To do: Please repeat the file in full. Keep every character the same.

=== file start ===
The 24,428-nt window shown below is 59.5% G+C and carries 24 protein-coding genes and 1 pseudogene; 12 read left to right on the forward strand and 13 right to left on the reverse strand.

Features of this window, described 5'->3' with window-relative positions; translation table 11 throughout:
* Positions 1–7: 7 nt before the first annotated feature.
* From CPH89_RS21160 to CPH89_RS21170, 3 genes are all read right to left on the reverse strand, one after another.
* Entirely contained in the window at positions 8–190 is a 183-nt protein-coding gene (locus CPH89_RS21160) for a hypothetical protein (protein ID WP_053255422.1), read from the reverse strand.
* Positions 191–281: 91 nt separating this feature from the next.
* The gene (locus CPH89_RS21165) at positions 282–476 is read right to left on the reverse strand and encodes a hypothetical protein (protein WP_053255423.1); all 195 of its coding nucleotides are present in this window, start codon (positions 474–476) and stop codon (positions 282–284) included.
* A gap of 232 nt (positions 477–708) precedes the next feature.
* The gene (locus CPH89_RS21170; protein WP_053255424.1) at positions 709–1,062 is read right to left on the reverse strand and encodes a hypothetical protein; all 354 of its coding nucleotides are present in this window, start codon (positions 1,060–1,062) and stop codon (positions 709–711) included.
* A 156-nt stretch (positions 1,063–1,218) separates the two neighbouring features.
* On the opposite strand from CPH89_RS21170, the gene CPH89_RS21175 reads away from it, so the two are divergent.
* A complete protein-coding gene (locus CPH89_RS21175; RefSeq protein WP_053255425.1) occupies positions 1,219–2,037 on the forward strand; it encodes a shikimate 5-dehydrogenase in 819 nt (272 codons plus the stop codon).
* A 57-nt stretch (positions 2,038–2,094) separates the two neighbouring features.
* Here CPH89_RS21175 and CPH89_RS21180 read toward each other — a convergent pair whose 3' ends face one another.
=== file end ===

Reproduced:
The 24,428-nt window shown below is 59.5% G+C and carries 24 protein-coding genes and 1 pseudogene; 12 read left to right on the forward strand and 13 right to left on the reverse strand.

Features of this window, described 5'->3' with window-relative positions; translation table 11 throughout:
* Positions 1–7: 7 nt before the first annotated feature.
* From CPH89_RS21160 to CPH89_RS21170, 3 genes are all read right to left on the reverse strand, one after another.
* Entirely contained in the window at positions 8–190 is a 183-nt protein-coding gene (locus CPH89_RS21160) for a hypothetical protein (protein ID WP_053255422.1), read from the reverse strand.
* Positions 191–281: 91 nt separating this feature from the next.
* The gene (locus CPH89_RS21165) at positions 282–476 is read right to left on the reverse strand and encodes a hypothetical protein (protein WP_053255423.1); all 195 of its coding nucleotides are present in this window, start codon (positions 474–476) and stop codon (positions 282–284) included.
* A gap of 232 nt (positions 477–708) precedes the next feature.
* The gene (locus CPH89_RS21170; protein WP_053255424.1) at positions 709–1,062 is read right to left on the reverse strand and encodes a hypothetical protein; all 354 of its coding nucleotides are present in this window, start codon (positions 1,060–1,062) and stop codon (positions 709–711) included.
* A 156-nt stretch (positions 1,063–1,218) separates the two neighbouring features.
* On the opposite strand from CPH89_RS21170, the gene CPH89_RS21175 reads away from it, so the two are divergent.
* A complete protein-coding gene (locus CPH89_RS21175; RefSeq protein WP_053255425.1) occupies positions 1,219–2,037 on the forward strand; it encodes a shikimate 5-dehydrogenase in 819 nt (272 codons plus the stop codon).
* A 57-nt stretch (positions 2,038–2,094) separates the two neighbouring features.
* Here CPH89_RS21175 and CPH89_RS21180 read toward each other — a convergent pair whose 3' ends face one another.